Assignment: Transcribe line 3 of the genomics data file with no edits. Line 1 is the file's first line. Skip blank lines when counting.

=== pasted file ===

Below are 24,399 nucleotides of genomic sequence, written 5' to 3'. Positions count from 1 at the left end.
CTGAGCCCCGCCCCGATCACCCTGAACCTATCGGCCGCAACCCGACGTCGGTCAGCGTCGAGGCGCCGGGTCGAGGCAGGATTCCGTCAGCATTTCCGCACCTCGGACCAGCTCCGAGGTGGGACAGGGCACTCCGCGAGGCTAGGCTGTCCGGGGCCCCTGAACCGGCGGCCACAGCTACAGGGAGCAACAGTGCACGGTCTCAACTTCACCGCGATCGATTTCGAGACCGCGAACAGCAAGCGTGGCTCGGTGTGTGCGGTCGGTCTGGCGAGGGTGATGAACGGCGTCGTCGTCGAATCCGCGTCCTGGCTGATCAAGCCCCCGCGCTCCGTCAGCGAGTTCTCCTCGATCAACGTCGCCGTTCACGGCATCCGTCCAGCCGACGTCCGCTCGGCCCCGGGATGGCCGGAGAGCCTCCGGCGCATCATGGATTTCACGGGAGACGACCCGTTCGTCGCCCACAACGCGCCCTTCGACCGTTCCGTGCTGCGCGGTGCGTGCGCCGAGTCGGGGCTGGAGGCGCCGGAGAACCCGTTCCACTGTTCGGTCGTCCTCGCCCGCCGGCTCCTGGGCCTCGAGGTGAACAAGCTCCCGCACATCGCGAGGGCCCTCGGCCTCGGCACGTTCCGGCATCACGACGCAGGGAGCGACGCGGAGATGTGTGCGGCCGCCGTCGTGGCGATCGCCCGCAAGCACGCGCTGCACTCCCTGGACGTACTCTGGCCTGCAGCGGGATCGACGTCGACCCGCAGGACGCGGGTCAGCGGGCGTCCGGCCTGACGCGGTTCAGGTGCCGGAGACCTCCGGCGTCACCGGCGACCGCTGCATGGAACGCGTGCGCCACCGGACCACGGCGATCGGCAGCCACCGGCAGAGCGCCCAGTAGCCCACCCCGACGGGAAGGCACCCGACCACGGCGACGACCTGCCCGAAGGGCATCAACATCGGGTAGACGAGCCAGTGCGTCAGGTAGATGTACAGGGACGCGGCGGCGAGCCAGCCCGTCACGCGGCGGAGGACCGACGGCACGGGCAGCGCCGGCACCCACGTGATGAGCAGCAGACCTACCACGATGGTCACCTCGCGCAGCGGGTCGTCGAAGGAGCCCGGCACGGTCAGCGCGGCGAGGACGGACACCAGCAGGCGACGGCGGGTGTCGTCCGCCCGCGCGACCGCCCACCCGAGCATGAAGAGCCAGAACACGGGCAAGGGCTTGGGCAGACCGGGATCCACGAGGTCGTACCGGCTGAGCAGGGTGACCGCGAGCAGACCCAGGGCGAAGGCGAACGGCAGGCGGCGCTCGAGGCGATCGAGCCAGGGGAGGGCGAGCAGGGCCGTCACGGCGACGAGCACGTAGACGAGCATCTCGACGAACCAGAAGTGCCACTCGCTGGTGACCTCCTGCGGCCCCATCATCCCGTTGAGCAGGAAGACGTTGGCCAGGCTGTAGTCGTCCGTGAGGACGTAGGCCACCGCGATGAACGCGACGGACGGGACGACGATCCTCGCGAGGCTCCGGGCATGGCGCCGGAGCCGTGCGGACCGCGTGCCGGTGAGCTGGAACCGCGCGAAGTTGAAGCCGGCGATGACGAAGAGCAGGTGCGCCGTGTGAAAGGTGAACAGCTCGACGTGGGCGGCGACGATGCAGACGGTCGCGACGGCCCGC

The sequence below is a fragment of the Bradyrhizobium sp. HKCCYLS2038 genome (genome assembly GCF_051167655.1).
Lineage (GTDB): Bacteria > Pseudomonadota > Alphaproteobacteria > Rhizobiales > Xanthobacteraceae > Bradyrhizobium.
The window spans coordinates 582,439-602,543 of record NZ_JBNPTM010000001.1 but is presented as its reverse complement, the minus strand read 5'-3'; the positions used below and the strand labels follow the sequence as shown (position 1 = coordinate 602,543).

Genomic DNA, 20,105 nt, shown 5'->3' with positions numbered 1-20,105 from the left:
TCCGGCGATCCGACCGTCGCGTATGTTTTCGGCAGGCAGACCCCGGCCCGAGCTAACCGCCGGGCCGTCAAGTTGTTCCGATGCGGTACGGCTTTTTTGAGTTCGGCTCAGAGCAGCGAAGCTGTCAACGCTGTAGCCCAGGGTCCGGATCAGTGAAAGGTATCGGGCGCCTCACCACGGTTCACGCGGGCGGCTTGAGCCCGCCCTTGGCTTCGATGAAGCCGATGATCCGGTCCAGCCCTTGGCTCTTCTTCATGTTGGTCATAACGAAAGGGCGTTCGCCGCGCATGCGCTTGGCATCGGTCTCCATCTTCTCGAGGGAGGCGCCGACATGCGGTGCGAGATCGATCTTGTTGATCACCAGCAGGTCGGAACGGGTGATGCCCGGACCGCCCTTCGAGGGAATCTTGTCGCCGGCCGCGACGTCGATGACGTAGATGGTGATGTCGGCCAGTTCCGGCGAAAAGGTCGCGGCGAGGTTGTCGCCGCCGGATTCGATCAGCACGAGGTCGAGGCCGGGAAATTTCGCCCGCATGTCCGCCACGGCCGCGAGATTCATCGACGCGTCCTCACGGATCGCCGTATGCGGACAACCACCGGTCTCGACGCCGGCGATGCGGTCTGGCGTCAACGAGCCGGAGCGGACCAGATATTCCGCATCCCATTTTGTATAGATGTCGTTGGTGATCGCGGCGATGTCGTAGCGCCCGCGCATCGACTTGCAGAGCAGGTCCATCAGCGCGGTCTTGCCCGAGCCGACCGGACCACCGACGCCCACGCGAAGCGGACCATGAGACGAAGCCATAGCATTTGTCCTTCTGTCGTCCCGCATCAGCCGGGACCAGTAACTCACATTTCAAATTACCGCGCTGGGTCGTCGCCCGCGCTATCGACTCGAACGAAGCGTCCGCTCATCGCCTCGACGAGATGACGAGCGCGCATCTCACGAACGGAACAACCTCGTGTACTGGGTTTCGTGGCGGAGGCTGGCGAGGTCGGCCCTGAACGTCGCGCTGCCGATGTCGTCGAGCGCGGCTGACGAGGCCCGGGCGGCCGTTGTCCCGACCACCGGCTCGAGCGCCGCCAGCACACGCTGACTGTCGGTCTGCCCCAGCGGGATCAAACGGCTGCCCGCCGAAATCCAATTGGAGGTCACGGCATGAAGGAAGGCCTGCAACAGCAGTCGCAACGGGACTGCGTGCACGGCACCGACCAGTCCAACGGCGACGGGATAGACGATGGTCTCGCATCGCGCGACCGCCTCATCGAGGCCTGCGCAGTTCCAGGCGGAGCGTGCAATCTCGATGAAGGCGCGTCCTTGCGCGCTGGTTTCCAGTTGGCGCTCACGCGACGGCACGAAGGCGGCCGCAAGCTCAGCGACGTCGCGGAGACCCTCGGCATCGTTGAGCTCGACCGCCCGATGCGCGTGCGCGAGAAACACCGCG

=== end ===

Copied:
The sequence below is a fragment of the Bradyrhizobium sp. HKCCYLS2038 genome (genome assembly GCF_051167655.1).